I’m pretty sure my shoulder-length brown hair grows several inches and turns a radiant shade of flaxen blonde as I pour my filtered hot water and organic lemon juice into a mug at 7am. Someone call Chris Martin, ’cause I have arrived. About an hour later, I make the cauliflower soup and have a bowl for brekkie. I’m chillin’.

Around 11am, I develop a headache that does not leave my brain all weekend. I can only think it’s caffeine withdrawal — though I only ever have one latte or iced coffee a day, so it’s not like I should be fiending. I take some Advil and continue working.

I #treatmyself to a plate of radish and cucumber slices at 3pm because I’m feeling hungry and tired. I’ll admit, the crunch of the cucumber and the spice of the radish wake me up, and I easily finish the rest of my work day.

It takes a lot of soup to feel full, is the thing I’m realizing. Dinner comes and goes, and while it was delicious and filling in the moment, I’m super hungry again by 8pm but can’t bear the thought of another radish. I just go to bed early to avoid feeling hangry any longer.

Young woman eating a soup at restaurant

Day Two

I wake up and am immediately depressed. The cauliflower soup is taunting me from the kitchen, and I can barely muster the strength to warm it up on the stove. I am a person who derives considerable joy from food: I will pore over a menu before hitting up a new restaurant, plan dinner parties with precision and drive 20 minutes out of my way for the best French fries. While my soups are indeed tasty, knowing that they’re all I have ahead of me on this dreary weekend is moderately soul-crushing.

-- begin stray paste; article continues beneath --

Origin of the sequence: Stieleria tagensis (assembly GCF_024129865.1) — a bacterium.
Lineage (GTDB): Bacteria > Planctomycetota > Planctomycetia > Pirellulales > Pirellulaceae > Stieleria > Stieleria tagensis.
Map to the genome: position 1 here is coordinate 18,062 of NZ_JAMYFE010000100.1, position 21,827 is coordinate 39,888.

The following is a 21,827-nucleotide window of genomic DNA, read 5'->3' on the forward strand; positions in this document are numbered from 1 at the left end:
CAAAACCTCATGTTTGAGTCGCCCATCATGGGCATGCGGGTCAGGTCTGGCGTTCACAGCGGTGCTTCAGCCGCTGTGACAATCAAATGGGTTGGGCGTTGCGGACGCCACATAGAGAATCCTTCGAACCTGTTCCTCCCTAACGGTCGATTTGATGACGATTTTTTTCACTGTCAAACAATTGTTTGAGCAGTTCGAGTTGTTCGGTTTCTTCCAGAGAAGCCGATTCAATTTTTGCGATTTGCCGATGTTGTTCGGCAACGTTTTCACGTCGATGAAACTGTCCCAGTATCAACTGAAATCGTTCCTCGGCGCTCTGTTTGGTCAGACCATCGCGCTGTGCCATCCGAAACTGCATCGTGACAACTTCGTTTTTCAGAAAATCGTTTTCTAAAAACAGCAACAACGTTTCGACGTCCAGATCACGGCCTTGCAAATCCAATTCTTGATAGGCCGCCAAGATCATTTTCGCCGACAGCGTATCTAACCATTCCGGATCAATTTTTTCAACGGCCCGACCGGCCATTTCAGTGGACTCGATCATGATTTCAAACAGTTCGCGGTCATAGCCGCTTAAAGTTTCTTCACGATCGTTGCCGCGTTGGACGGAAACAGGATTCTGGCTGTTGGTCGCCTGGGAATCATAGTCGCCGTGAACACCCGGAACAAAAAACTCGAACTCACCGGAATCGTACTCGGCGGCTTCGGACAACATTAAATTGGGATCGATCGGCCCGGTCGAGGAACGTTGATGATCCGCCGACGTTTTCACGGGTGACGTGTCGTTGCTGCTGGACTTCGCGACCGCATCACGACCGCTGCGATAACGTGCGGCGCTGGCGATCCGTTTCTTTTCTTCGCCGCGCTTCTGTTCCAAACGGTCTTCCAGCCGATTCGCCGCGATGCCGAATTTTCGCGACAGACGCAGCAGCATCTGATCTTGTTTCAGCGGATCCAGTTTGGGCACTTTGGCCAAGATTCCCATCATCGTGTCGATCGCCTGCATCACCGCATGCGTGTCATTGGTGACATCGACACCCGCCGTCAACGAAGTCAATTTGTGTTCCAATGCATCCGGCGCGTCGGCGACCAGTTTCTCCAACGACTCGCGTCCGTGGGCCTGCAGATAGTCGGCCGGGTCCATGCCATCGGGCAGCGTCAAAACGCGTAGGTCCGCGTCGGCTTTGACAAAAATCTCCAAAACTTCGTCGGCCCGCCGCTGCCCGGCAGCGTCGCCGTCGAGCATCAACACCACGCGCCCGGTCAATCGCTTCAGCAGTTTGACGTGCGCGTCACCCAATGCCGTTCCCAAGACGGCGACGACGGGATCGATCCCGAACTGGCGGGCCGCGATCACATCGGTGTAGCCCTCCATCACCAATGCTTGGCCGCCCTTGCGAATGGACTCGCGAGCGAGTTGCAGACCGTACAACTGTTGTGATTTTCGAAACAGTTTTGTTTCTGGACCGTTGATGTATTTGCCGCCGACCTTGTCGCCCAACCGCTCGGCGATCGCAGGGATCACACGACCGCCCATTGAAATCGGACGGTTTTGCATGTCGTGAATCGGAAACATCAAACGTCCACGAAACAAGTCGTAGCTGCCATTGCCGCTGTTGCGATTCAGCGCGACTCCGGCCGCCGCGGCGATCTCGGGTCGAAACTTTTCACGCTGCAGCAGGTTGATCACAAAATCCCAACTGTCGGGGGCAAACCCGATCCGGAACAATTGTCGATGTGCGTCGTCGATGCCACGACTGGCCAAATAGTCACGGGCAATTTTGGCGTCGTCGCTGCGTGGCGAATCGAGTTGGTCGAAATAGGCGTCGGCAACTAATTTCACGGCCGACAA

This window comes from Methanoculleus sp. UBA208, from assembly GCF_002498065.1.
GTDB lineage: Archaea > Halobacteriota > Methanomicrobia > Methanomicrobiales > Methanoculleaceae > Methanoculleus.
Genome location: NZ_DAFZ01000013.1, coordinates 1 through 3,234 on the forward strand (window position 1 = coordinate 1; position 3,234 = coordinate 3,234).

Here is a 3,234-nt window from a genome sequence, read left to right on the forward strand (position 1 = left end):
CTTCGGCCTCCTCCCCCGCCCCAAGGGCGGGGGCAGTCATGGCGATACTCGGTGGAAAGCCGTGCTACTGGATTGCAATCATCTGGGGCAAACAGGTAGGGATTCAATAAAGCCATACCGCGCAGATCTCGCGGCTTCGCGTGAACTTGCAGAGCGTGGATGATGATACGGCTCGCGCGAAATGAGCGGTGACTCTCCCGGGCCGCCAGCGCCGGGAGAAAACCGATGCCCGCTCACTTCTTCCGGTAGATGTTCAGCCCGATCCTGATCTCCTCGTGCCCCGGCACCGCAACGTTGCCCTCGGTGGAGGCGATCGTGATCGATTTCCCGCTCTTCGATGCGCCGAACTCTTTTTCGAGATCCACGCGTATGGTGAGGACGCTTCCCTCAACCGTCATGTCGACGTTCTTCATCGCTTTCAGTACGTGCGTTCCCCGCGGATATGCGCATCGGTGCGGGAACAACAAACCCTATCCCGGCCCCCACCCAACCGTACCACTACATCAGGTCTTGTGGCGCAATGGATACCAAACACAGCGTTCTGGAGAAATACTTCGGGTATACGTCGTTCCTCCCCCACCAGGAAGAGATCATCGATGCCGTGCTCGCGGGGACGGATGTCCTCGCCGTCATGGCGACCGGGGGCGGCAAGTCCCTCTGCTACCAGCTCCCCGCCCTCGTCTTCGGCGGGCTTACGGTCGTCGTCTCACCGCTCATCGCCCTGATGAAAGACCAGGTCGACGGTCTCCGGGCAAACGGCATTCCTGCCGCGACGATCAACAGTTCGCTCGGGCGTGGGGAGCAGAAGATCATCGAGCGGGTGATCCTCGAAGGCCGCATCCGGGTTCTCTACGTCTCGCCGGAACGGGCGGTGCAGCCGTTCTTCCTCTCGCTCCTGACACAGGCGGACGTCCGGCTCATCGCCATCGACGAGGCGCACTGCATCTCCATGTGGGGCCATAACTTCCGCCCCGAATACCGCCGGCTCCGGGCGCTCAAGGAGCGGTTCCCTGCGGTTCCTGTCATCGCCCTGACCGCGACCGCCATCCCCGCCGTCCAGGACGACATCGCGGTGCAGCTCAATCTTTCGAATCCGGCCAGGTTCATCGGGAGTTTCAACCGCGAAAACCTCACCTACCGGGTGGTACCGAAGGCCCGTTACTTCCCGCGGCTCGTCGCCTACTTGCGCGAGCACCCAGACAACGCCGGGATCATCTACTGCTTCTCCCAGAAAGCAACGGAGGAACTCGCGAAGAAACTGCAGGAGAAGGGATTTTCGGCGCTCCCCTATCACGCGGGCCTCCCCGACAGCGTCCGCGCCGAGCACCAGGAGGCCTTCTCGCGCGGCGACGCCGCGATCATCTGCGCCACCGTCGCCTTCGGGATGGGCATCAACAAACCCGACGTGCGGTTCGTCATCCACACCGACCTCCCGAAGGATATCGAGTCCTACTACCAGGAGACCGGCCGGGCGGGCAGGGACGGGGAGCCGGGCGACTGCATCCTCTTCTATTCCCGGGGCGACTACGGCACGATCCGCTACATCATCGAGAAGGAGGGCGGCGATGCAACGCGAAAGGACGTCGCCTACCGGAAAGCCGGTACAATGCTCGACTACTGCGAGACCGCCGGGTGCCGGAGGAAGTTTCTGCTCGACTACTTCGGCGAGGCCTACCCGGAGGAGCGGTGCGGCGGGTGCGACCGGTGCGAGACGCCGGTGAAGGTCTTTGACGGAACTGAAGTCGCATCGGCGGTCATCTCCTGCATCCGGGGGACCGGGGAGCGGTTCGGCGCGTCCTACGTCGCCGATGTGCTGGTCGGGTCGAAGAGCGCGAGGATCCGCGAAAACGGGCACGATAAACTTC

Around 1pm, I GChat a friend of mine to ask, “What are you having for lunch? Can you chew it?” I find myself becoming obsessed with food — not necessarily craving anything crazy but wishing for a couple of veggie tacos with a side of guac. (It’s dawning on me that I chose the wrong cleanse.) I spend the afternoon cleaning my apartment and running errands, which thankfully takes my mind off it all for a few hours.

Eating dinner soup alone on a cold Saturday night only intensifies my despondency. Maybe I should have coerced a friend into doing this with me? Even though the lentil soup is bangin’, I’m left feeling unsatisfied and moody.

Mixed race woman drinking tea and reading on bed

Day Three

I cheat today. After lunch soup but before dinner soup, I go out to do some holiday shopping with a friend, and the lure of a gingerbread latte gets the better of me. I’ve been miserable all weekend and am irrationally angry at this self-imposed ban on all the things that bring me pleasure. My mood is immediately buoyed by the first sip, and I feel not even the slightest trace of guilt. PS, Elina, this is what indulging looks like.

I finish off the rest of my lentil soup that night with the anticipation of a kid on Christmas day — if only because it means I’m finally done with this dumb idea forever!!!!! In other, definitely unrelated news, I’m an Aries with a Scorpio moon and have a tendency toward the dramatic.


The Takeaway

When I recently spoke with Geri Hirsch, a wellness goddess whom I admire, she said, “I think cleanses are going out the window, and instead clean eating year-round is taking its place.” This is my vibe. Improved mood, more energy, better digestion and no headaches are easily achieved with smart food choices every day, which has nothing to do with whether or not you’re chewing your meal.

With that said, this is no (night) shade at Elina (cleanse joke!). I can totally get behind cutting out processed foods, booze, sugar and caffeine from your diet every once in a while if you’re feeling certain cravings spiraling. But since cleanses aren’t designed to be sustainable, it’s hard to measure any long-term benefits, at least for me. I’d rather incorporate her healthy suggestions and tasty recipes into my diet in an organic, seamless way, rather than going cold turkey. (Or hot soup.) (Done with the cleanse jokes.)

Have you ever done a soup cleanse, or would you consider it? Tweet us @BritandCo with your thoughts!

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(Photos via Getty)